Our foundations in just about everything we do in LA Jin Yin begins with Martial Arts. Should you decide to join us, we will impart as much of our knowledge to you as we possibly can. We only wish for you to become better not only as a Martial Artist, but as a person as well. We ask for your time and dedication to the pursuit of self improvement.
Sifu Michael Cheung is a 4th generation student of Imperial BaGua Zhang. He has also trained in Yang Style Tai Chi and various other Martial Arts from China. Sifu has decades of experience in Martial Arts and has laid the groundwork for us to continue in the traditions of LA Jin Yin.
Our emphasis is on Kung Fu. The primary systems we teach are Xing Yi, Yang Tai Chi and Imperial BaGua Zhang. These forms are similar in origin and are complements of one another. An external style and two internal styles.
External Martial Arts is very physically demanding. Examples of external Martial Arts are Xing Yi, Muay Thai, Kickboxing, Karate, etc. They focus on the use of force tempered with discipline to accomplish their goals. Although it sounds like it is difficult, learning an external Martial Art is just like most other activities or sports. You get better if you physically train yourself and practice. A solid foundation with the basics of an external Martial Art can prepare you for just about anything life has to throw at you.
Internal Martial Arts is not as easygoing as Tai Chi makes it look to be. As much training in external Martial Arts is required for internal, just in a totally different way. From the slow moving Tai Chi to the brisk movements of BaGua Zhang, internal forms of Martial Arts focus on maintaining balance, channeling energy, and using force to defeat itself. Thus, internal forms of Martial Arts tend to take a significant amount of time to master. Learning the movements and exercises along with their meaning and application, makes it very important to understand the philosophy behind the Martial Art. This is what truly makes it an “art”.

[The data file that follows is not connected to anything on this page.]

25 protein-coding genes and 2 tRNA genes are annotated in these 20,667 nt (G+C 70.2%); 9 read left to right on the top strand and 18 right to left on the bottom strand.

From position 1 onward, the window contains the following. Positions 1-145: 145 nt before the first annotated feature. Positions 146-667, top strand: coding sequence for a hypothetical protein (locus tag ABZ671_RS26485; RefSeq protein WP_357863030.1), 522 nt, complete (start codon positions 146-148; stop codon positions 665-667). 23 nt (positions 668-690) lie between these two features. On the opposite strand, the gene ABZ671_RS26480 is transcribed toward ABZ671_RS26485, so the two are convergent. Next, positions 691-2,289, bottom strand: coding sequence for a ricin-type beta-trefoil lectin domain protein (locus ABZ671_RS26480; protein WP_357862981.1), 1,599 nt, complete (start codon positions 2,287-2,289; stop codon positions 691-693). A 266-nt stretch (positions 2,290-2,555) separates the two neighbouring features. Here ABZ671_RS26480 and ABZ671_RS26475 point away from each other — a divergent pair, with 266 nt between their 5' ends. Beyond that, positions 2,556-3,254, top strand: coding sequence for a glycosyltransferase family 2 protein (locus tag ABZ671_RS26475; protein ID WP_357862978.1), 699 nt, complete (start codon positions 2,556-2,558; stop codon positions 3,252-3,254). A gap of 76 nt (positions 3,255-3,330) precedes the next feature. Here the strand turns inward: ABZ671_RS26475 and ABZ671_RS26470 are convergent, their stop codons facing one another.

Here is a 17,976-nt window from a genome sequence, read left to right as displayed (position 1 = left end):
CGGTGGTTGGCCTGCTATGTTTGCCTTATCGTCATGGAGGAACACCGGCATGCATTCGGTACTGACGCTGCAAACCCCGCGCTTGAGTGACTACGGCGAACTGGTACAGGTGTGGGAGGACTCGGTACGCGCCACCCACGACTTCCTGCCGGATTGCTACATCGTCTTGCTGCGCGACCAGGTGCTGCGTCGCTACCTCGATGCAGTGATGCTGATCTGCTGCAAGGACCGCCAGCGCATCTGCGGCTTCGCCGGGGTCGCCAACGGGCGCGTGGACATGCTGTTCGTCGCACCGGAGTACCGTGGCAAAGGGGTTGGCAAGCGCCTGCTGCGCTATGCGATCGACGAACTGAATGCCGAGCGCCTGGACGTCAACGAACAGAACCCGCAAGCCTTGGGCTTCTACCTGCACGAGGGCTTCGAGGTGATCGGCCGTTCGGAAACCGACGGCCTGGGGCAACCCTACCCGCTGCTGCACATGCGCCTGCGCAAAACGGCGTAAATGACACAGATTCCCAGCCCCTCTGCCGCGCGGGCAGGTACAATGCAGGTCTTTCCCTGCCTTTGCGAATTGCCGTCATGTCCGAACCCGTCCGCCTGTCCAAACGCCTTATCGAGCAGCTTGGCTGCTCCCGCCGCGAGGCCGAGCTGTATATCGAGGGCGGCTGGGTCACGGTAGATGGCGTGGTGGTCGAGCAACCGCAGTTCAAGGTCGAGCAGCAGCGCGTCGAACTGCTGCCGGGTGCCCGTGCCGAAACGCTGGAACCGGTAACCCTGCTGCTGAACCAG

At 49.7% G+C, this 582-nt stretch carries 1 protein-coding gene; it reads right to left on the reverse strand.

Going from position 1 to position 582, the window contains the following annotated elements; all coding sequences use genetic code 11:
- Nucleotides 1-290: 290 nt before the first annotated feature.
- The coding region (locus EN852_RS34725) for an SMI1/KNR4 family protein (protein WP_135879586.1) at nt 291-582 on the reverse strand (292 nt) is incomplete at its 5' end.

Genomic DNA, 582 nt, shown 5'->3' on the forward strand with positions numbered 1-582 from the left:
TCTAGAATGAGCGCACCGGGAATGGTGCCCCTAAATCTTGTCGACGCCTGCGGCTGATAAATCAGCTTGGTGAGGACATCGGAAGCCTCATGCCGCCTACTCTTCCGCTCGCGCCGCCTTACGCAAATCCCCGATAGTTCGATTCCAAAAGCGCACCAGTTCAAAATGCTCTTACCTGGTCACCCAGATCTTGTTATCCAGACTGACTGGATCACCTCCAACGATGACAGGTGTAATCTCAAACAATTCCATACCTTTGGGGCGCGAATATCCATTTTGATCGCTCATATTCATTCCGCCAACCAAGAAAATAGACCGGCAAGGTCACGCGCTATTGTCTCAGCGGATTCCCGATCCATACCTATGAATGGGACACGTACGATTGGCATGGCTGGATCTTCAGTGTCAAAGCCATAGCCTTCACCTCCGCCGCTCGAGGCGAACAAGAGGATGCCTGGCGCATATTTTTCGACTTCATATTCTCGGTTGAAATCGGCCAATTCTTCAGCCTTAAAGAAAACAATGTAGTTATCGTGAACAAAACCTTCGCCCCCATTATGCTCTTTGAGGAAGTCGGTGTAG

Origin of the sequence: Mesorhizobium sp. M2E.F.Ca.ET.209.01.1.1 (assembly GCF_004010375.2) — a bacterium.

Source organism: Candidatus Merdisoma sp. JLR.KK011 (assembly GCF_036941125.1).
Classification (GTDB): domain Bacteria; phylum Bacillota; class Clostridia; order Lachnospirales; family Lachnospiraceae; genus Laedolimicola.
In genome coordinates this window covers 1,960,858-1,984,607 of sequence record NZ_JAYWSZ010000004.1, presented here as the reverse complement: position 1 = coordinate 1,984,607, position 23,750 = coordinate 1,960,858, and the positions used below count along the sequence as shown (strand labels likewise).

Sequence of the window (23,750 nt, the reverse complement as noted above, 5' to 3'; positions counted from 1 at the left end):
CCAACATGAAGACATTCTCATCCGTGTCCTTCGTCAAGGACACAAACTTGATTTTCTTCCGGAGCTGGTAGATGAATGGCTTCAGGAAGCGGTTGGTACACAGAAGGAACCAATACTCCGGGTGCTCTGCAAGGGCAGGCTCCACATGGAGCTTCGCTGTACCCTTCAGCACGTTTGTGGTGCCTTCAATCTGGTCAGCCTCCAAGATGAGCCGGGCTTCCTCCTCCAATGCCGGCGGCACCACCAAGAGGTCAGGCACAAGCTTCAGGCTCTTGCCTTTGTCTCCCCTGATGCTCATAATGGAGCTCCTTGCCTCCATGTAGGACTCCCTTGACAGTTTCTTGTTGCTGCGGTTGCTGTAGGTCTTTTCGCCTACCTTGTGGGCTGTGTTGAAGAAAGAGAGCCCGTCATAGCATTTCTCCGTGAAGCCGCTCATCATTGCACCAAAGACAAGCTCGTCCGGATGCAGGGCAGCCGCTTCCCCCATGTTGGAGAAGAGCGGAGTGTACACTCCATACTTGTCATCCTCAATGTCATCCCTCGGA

Among these three primary systems/styles we teach, here is a list of others that we have knowledge to impart…
- Choy Lay Fut
- Long Fist
- Wing Chun (Wooden Dummy)
- Wu Shu
- Brazilian Ju-jitsu
- Muay Thai
- Jeet Kun Do (not so much as a style, but a philosophy that we embrace)
Some of the above, we are either learning it or have limited experience with the form… That pretty much summarizes our weaponless forms.
Below is our weapons forms list…
- Chinese Broadsword
- Qwan Dao
- Double Chinese Broadsword
- Chinese Straight Sword
- Double Chinese Straight Sword
- Butterfly Knives
- Whip Chain
- Ball & Rope
Weapons are usually taught in that order…
For performances we often do sets/forms with or without weapons. Early on instruction will focus on unarmed sets/forms. As you improve and become proficient, you will move on to weapons training.
With a solid foundation in which to rest upon, you will also learn Lion Dancing. Our Lion Dancing is the Southern Form (Futsan/Foshan) which can be distinguished from the Northern Form from the extra long tails of the lions. For those familiar with Jet Li’s movies “Once Upon A Time In China” series, Jet Li’s character (Wong Fei Hung) demonstrates his skills in Lion Dancing throughout the series. There are many aspects to learn when dealing with Lion Dancing. First and foremost is the traditions which we uphold. The act of following those traditions is what makes Lion Dancing a difficult yet rewarding tradition.
All of the above will be taught to you. We only require in return that you remain committed to the group, perform what we teach you when there are shows, and strive to be a better person.